- زمان مطالعه 7 دقیقه
- سطح ساده
دانلود اپلیکیشن «زیبوک»
این فصل را میتوانید به بهترین شکل و با امکانات عالی در اپلیکیشن «زیبوک» بخوانید
متن انگلیسی فصل
Just for a moment, try to think what it’s like to live in my world. Stop what you’re doing and put your hands over your ears. Are there no sounds at all? Or are the noises of the street just quieter than usual?
I know Mum loves listening to the sounds of birds singing in the countryside when we go walking. In my world, there are no birds singing. There are no noisy men working on the roads. No people leaving bars late at night shouting at each other. No babies crying.
But the man I love doesn’t live in my world. He lives in the hearing world.
The first time I saw him, he was standing in front of the shop across the road from our house. He was putting apples and oranges onto the table outside the shop and his black hair had blue lights in it from the sun.
I watched him from my bedroom window, and I smiled at how carefully he was putting the fruit onto the table. He was like an artist, not a shop assistant. Then, as I watched, a big motorbike went up the street. The young man looked up and smiled as he watched it go past. I saw the motorbike go past, but he heard it first, then saw it.
After the motorbike was gone, he went back to his fruit. But then a small girl fell off her bicycle close to the shop and he ran to help her. He knew she wanted help because he heard her.
In only one minute, I already knew four things about him.
He had beautiful black hair.
He liked motorbikes.
He was kind to apples, oranges, and little girls.
And, of course, he could hear.
Until I first saw him, I didn’t think very often about being deaf. It’s all I’ve ever known, and I can’t do anything to change it. And all my boyfriends have been deaf. But after I saw the young man, I wanted to be like most other people. I didn’t want to be different.
I soon found out that he only worked at the shop on Saturdays. After that, I went in there to buy something each Saturday. Every week I wanted to talk to him, but every week I just smiled and paid for my things. Things that I didn’t really want.
Mum often looked at me strangely when I came back from the shop. ‘We didn’t need any apples, Samantha,’ she said once. ‘I bought some yesterday.’ And another time, ‘We’ve already got biscuits in the cupboard.’
On Saturdays, I always wanted to go to the shop, but I always felt afraid too. I never felt very comfortable as I walked across the road. I played with the money in my pocket like a child going to buy sweets. And then sometimes when I got to the shop I waited for a moment outside, reading the postcards in the window. People who want to sell things write about them on a postcard and the young man puts them in the window: ‘Car, five years old. Cat needs good home, large fridge, nearly new.’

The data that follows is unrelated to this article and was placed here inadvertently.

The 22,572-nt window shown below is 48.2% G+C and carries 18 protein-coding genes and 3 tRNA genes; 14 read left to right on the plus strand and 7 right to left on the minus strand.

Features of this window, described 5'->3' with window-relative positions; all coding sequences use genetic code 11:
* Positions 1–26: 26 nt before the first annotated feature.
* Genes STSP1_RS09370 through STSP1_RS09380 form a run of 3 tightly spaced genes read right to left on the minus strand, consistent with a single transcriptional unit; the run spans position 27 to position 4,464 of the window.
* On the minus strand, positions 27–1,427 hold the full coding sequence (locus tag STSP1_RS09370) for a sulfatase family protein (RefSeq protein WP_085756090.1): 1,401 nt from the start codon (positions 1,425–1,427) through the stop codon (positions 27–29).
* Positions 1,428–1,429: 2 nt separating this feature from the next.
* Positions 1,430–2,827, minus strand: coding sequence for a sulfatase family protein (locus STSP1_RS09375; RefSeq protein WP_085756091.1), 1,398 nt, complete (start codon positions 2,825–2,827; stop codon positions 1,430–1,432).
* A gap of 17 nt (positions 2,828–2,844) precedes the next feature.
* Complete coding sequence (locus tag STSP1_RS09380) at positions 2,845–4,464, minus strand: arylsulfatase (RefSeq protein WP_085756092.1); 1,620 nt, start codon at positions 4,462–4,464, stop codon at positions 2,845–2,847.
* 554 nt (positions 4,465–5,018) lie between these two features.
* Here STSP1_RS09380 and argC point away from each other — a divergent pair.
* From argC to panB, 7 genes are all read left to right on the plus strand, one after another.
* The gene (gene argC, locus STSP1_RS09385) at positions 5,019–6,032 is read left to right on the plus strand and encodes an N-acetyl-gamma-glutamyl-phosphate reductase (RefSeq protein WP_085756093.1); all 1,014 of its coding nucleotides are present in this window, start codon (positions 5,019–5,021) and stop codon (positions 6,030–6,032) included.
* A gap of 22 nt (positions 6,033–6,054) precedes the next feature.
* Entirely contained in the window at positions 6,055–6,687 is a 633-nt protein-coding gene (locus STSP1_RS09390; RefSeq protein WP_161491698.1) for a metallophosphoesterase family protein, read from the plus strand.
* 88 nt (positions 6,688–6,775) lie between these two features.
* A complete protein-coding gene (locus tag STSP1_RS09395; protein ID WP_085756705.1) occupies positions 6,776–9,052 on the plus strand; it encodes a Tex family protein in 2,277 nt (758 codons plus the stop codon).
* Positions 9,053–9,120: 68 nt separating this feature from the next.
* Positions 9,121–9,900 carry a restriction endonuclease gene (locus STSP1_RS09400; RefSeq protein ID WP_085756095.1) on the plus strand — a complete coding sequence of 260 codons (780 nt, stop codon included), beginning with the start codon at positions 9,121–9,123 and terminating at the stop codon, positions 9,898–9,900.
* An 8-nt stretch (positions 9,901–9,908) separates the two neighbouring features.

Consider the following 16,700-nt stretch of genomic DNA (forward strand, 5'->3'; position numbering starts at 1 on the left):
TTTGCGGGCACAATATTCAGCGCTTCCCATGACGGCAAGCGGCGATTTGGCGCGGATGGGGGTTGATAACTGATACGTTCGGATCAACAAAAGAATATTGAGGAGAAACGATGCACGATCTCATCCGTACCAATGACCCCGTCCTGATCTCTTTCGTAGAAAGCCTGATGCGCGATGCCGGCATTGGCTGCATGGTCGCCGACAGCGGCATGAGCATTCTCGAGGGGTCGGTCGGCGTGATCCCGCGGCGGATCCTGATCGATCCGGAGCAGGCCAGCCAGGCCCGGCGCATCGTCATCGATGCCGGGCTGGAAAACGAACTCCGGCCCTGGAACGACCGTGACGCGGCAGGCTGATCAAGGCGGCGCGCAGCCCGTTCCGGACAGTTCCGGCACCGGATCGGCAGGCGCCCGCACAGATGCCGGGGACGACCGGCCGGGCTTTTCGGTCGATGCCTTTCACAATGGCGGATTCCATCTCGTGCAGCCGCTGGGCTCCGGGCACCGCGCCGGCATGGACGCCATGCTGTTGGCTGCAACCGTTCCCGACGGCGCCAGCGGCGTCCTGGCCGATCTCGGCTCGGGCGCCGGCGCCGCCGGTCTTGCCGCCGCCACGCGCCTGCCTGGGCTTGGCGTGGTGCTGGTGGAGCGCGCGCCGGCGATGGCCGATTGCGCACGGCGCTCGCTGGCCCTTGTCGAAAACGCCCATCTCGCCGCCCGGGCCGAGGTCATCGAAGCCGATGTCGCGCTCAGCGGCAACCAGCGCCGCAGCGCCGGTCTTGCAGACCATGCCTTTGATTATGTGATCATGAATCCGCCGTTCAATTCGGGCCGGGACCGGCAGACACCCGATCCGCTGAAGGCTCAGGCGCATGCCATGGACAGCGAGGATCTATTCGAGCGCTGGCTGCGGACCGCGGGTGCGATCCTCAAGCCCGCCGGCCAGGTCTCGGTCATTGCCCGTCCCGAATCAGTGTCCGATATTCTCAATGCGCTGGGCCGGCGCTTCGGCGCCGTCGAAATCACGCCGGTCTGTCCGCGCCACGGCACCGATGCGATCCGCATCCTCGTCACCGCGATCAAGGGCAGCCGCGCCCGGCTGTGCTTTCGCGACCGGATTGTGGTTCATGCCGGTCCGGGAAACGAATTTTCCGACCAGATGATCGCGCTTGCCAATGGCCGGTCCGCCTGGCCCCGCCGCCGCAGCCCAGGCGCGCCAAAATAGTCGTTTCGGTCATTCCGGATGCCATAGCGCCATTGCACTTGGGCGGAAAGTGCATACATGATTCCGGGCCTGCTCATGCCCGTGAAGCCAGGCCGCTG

On Saturday I read all of the postcards twice before I went into the shop. Then, when I was inside, I didn’t know what to buy. Mum and I always go to the supermarket on Fridays and I really didn’t want anything. The young man was busy selling bread and cakes to a woman with two children. This gave me time to think, and in the end, I decided to buy a newspaper.
The shop was often very busy on Saturdays. Usually, the young man just had time to smile at me and take my money. But that morning it was different. After the woman and her children left, the shop was empty. There was only me and the young man.
When I took my newspaper to him to pay for it, he smiled. But when I tried to smile back at him, my mouth felt like wood. Then he said something to me. I watched his mouth closely. We had lessons at school to help us lip-read - to watch people’s mouths to read their words when they talk. I can lip-read quite well. So I watched the young man’s mouth and I thought he was talking about a fire. A big fire. Then I looked down at my newspaper and saw a picture of a house on fire.
It was a colour picture, and the fire was very big and red. I hoped nobody was in the house.
That’s what I wanted to say to the young man: ‘How terrible! I hope nobody was in the house.’ But I didn’t say it. I didn’t say anything. I don’t like speaking, you see. I don’t like actually using my voice. When I was a child I often tried to talk and other children didn’t understand me. Sometimes they laughed. That’s why I think my voice sounds strange. And I didn’t want the young man to think I was strange.
When I looked up, the young man was speaking again. Then he waited for me to answer him. But I didn’t hear him, so I couldn’t. So I just smiled and took my newspaper and left the shop.
But as I walked across the road to my house, I felt sad because I was sure he probably did think I was strange now.